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BART Finally Remembers That Passengers Need to Pee

But bizarre board meeting means we'll have to keep doing the potty dance for at least two more years.

A sign on the long-sealed Powell Street Station restroom advises you to use the JC DeCaux toilet kiosk upstairs that is also never open or working.


In a meeting last week so surreal we’re not sure it wasn't some sort of hallucinogen flashback, BART’s Board of Directors spent more than 90 minutes debating whether to reopen the long-sealed restrooms at 15 underground stations, which is at least 86 minutes longer than anyone with a human bladder should have needed.

The toilets, including almost all the ones in San Francisco, were locked up in the weeks after 9/11, for fear that terrorists might prep bombs or nerve gas while hiding out in them. At the time it seemed reasonable, but 14 years later we've seen zero major terror attacks on the West Coast and none in the US that involved a subway bathroom. (Those terror attacks that did target transit systems, like in London and Moscow, were directed at trains and platforms rather than stations and wouldn't have been foiled by restricting toilet access.) Meanwhile, our initial survey shows that 100 percent of BART passengers had to urinate at least once a day during that entire period. We’ll be releasing the final numbers later this year.

So reopening the stalls should be a done deal, right? Not so fast. First, BART Assistant GM Robert Powers confirmed (in so many words) what everyone already suspected: some staff prefer the bathrooms closed just because no one wants to have to clean them. “There are challenges with public health and added workload." Then BART Chief of Police Kenton Rainey argued that these bathrooms are still too attractive to terrorists. “We haven’t received any specific threats, but the threat still is real.”

He then pointed out that (wait for it) the housing crisis has created scores of new homeless, so it’s more important than ever that we lock them out. Board President Thomas Blalock got in on this act, asking, “Has sarin gotten less deadly?” a reference to the 1995 terrorist gassing of the Tokyo subway that killed 12 people.

The chief and president presumably know more about any billowing clouds of nerve gas and stealthy terrorists that might come pouring out as soon as those doors are unlocked, but we wonder what terror group has been biding its time for 14 years for access to these bathrooms before striking. And while we sympathize with the extra hassle a bathroom creates for already overtaxed BART employees, if our biggest priority was saving everyone time and work we'd just close entire stations and be done with it. But the Bay Area needs BART, so we don’t do that. The Bay Area also needs toilets. As have all cities, since about the Third Millennium BC.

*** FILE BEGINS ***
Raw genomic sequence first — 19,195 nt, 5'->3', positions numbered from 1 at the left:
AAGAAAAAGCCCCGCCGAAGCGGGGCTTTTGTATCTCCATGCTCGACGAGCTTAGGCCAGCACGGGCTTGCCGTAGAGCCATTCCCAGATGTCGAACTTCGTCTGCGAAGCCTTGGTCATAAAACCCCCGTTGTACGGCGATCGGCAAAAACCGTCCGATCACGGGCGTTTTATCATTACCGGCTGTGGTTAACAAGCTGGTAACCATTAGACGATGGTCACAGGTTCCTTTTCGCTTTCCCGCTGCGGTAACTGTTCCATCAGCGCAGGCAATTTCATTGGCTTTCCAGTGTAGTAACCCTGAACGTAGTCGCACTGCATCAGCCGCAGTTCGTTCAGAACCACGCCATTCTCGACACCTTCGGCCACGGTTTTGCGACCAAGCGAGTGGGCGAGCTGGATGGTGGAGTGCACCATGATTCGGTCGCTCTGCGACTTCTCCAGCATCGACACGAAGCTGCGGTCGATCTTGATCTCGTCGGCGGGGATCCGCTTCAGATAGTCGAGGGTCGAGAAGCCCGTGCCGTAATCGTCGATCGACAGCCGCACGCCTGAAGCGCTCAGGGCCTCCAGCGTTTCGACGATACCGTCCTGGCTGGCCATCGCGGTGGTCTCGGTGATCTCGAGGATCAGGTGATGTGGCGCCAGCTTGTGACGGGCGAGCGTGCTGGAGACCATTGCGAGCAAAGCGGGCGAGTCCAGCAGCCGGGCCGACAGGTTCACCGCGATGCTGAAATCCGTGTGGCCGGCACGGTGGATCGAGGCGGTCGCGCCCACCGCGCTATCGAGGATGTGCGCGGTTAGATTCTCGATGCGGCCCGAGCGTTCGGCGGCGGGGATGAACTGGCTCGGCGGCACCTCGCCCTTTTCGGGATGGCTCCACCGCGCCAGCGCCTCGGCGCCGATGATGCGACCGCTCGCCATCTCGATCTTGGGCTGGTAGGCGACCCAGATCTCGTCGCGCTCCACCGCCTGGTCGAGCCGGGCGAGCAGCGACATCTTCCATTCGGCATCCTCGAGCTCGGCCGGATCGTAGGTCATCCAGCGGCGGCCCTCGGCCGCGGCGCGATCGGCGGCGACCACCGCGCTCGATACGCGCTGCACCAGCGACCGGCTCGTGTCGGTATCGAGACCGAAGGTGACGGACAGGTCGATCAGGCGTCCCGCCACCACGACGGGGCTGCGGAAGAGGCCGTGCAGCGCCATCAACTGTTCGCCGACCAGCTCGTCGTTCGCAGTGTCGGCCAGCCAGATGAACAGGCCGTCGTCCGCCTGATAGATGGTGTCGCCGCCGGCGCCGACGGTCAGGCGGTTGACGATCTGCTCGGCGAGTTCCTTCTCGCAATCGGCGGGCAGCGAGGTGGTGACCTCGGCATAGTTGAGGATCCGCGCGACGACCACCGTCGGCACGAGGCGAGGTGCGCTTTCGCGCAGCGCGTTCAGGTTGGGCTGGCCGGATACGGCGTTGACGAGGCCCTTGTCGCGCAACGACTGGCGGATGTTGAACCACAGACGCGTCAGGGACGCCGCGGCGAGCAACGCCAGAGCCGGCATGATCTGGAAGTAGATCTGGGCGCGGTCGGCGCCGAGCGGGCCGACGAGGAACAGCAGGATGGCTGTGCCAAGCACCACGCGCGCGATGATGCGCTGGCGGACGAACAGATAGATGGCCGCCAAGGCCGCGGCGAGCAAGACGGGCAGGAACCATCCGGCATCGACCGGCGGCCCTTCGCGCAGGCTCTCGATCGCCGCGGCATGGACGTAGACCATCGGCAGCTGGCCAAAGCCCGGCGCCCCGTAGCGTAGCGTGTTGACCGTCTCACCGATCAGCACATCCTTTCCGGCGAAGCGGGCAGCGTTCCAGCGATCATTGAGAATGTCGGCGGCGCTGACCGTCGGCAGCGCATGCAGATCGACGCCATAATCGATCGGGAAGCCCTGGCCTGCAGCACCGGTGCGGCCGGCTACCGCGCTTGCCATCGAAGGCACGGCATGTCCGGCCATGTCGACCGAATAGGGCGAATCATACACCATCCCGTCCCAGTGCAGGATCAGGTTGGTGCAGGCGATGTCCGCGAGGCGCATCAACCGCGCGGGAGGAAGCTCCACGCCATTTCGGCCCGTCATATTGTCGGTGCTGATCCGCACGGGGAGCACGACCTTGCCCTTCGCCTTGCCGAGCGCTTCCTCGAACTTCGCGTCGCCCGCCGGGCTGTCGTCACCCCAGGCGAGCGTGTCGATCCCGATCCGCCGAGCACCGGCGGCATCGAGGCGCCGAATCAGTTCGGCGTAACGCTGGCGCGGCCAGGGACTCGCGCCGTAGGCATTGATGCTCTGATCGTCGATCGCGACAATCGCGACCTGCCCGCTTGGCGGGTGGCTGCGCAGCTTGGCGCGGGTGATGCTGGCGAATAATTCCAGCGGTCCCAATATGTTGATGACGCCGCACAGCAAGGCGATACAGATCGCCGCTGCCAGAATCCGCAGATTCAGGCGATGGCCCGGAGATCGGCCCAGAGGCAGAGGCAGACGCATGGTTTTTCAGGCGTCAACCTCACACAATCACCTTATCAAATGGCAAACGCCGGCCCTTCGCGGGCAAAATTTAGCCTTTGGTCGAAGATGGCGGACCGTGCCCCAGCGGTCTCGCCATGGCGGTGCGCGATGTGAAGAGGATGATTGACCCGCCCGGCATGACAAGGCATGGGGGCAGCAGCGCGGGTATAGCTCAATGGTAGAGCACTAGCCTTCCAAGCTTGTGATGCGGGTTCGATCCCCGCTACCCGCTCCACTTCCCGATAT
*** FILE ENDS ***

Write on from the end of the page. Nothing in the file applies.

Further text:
Then things got really weird: District 7 Director Zakhary Mallett furrowed his brow and wondered aloud whether people riding BART even need to use bathrooms. No, really. “I personally make every effort to avoid public restrooms. I always wait until I get to my office.” District 2’s Joel Keller said he didn’t see any need for bathrooms while also admitting that he’s “Not down in those stations all that often,” which is surely something no BART board member should admit in public?

Gail Murray of District 1 reminded us that “Things can blow up” and suggested people in San Francisco “Just go up to West Oak [sic] Centre and use the bathrooms there,” apparently opting to trade a hypothetical BART terror threat for a hypothetical mall terror threat. Blalock took the prize, though, suggesting that they just post signs telling people where the nearest station with an open bathroom is so that passengers could get off the train there, pee, then catch another train. Because people on BART don’t usually have anywhere to be in a hurry.

Lest you think that none of your BART directors A) ever ride BART or B) have human internal anatomies that resemble our own, Oakland’s Rob Raburn reminded everyone “You can’t mandate bladder functions” and pointed out that basically every BART rider is sick of this. Rebecca Saltzman of District 3 informed her (presumably amazed) colleagues that yes, people do use the bathrooms at BART stations, and she’s even one of them. Nick Josefowitz of District 8 pointed out that New York, Boston, Washington DC, and Atlanta all have available underground bathrooms on their train systems.

At press time, we were not able to verify whether people in any of those cities are particularly worried about terrorism.

In the end, pro-bathroom crusaders insisted that they will develop a “pilot program”  for reopening. Why they'’d need to further test something that worked for 29 years already we couldn’t say, but at least it’s progress. Don’t get too excited, though: There’s no opportunity to fit it into the budget until 2017.

That’s okay. No rush. We can probably hold it until then.


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